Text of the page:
Eastward (figure D-5) and westward (figure D-6) crossing modes have large amplitude near the north boundary although their dispersion curves do not intersect those of nearby other inertial gravity modes.  [Animation] [Animation] Figure D-5: Same as figure D-1, but for eastward crossing modes for log E=3.50, k=0.24. Contour intervals (left) are 4.5 × 10-2. Click [Animation] to show dispersion curves for various values of k around c=5.00. The position of crossing modes and neutral modes are indicated by green filled circles and blue filled circles, respectively in the right panel of the animation. Contour intervals of the animation are 4.5 × 10-2. Figure D-6: Same as figure D-5, but for westward crossing modes for k=0.23. Contour intervals (left) are 6.0 × 10-3. Click [Animation] to show dispersion curves for various values of k around c=1.00. Contour intervals of the animation are 6.0 × 10-3.

### A case with computational domain on the south of the inertially unstable region for small E

Figures D-7 and D-8 show the result of a case with a computational domain -0.2 < y < 1.0 for log E=2.30. In this case, there exist two grid points on the south of the inertially unstable region. Dispersion curves of crossing modes do not intersect nearby dispersion curves of other gravity modes at this value of E. Dispersion curves of neutral modes as well as crossing modes remain outside of dispersion curves of continuous modes.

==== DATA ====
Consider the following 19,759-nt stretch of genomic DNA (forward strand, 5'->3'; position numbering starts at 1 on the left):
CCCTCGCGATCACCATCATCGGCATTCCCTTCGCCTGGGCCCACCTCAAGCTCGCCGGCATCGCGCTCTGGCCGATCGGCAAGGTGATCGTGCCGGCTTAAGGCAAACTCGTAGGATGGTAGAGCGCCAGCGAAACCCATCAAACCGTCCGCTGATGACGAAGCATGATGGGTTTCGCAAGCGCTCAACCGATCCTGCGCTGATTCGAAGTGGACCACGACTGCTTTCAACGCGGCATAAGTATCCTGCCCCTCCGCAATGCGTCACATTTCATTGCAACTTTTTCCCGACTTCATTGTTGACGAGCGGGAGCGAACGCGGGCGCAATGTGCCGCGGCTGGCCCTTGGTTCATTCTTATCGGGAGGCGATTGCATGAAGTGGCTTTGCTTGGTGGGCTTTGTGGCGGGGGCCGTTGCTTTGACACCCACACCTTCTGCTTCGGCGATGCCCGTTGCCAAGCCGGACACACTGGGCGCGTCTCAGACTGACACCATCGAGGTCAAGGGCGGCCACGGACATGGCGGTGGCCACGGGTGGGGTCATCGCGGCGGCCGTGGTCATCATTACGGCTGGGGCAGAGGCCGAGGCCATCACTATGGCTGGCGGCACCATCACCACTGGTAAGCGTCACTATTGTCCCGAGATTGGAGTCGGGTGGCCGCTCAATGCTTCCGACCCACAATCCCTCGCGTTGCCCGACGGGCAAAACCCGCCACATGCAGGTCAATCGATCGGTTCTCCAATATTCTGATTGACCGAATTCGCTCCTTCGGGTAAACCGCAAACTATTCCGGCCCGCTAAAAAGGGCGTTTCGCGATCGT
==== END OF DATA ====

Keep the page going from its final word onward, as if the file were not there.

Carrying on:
Although dispersion curves of crossing modes can not be identified only by figures D-7 and D-8, same as figures D-5 and D-6, their curves can be identified by observing dispersion curves with increasing the value of E. For log E=2.30, two dispersion curves of eastward crossing modes (figure D-7) exist inside of dispersion curves of neutral modes, while two dispersion curves of westward crossing modes (figure D-8) exist outside of dispersion curves of neutral modes.

Eastward (figure D-7) and westward (figure D-8) crossing modes have large amplitude near the south boundary although their dispersion curves do not intersect those of nearby other inertial gravity modes.  [Animation] [Animation] Figure D-7: Same as figure D-3, but for eastward crossing modes for log E=2.30, k=0.62. Contour intervals (left) are 9.0 × 10-2. Click [Animation] to show dispersion curves for various values of k around c=5.00. The position of crossing modes and other neutral modes are indicated by green filled circles and blue filled circles, respectively in the right panel of the animation. Contour intervals of the animation are 9.0 × 10-2. Figure D-8: Same as figure D-7, but for westward crossing mode for k=0.61. Contour intervals (left) are 3.0 × 10-2. Click [Animation] to show dispersion curves for various values of k around c=-1.00. Contour intervals of the animation are 3.0 × 10-2.